It must be remembered too, that although the mind were truly susceptible of the influence in its trains of thought, of various relations of a different kind, as well as those of contiguity, even these suggestions, though originally different, would seem, at length, reducible to this one paramount order; because, after the first suggestion which might have arisen from mere analogy or contrast, a real contiguity, in point of time, would be formed of the suggesting and suggested conception, which had become proximate in succession; and the same suggestion, therefore, when it recurred, might seem to have. arisen as much from this contiguity, in a prior train of thought, as from the contrast or analogy, which of themselves might

have been sufficient to produce it, without any such proximity of the direct images themselves.

In all these ways, it is very easy to perceive how, in considering every simple suggestion, our thoughts should be continually turned to the past, and the suggestion itself, therefore, be converted into association; the exceptions being forgotten, or receiving a different name, that we might satisfy ourselves with a general law, though exceptions so important, and so innumerable, might themselves have served for a proof that the general law was inaccurate.

After these remarks, then, I trust that you will not merely have seen the reasons which led me to prefer to the use of the ambiguous phrase association, the substitution of the simpler term suggestion, but that you will be disposed also to admit the justness of that distinction, on which the substitution was founded. The importance of the distinction, however, you will perceive more fully, in the applications that are afterwards to be made, of it, in reducing under simple suggestion, phenomena ascribed by philosophers to many different intellectual powers.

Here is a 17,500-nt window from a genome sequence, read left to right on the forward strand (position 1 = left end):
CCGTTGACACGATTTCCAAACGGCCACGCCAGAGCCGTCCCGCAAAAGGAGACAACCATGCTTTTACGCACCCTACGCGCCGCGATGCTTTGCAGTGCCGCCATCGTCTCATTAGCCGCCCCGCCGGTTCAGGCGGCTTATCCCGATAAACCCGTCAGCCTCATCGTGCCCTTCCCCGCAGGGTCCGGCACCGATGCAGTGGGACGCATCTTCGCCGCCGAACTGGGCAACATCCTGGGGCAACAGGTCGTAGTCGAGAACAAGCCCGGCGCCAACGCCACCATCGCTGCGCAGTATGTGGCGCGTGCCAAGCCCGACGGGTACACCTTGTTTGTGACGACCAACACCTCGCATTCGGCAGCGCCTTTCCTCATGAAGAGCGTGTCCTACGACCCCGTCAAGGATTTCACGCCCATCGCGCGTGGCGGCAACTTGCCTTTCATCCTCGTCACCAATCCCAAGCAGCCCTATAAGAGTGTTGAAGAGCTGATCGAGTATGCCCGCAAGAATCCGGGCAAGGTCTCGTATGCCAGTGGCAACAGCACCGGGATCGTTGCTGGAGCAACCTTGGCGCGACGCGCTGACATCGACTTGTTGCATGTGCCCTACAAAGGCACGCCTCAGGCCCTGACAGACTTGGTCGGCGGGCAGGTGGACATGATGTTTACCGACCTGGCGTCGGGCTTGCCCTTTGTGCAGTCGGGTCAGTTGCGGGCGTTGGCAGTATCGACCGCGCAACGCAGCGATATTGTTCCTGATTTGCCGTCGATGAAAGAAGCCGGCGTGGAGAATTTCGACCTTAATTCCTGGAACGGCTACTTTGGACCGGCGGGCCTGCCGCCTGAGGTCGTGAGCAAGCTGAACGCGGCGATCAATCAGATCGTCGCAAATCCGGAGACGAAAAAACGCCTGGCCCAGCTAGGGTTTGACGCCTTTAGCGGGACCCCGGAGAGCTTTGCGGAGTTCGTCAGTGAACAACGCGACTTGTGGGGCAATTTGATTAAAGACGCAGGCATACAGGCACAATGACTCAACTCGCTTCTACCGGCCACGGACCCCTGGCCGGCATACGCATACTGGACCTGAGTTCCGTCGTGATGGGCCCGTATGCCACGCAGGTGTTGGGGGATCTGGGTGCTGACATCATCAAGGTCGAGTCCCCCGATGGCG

To this I shall proceed in my next Lecture.




GENTLEMEN, my last Lecture was employed in considering the nature of that tendency of the mind, by which it exists, successively in the states which constitute the variety of our conceptions, in our trains of thought; my object being to ascertain whether this tendency depend on any previous intellectual process, constituting what has been termed a union or association of ideas, or, simply on the relations of the conceptions themselves, at the moment of suggestion, without any previous union or association whatever of the idea or other feeling which suggests, with the idea or other feeling which is suggested. I explained to you the reasons which seem to lead us, in every case, in which conception follows conception, in trains that have a sort of wild regularity, to look back to the past, for some mysterious associations of our ideas, by which this regular confusion of their successions may be explained; though, in the phenomena themselves, there is no evidence of any such association, or earlier connecting process of any kind, all of which we are conscious being merely the original perception and the subsequent suggestion.

It is, in a great measure, I remarked, in consequence of obscure notions, entertained with respect to this supposed AssoCIATION of ideas, as something prior and necessary to the actual operation of the simple principle of spontaneous suggestion, that the phenomena of this simple principle of the mind have been referred to various intellectual powers, from the impossibility of finding, in many cases, any source of prior association, and the consequent necessity of inventing some new power for the producing of phenomena, which seemed not to be reducible to suggestion, or to differ from its common forms, merely because we had encumbered the simple process of suggestion, with unnecessary and false conditions.

My next object, then, will be to show, how truly that variety of powers, thus unnecessarily, and, therefore, unphilosophi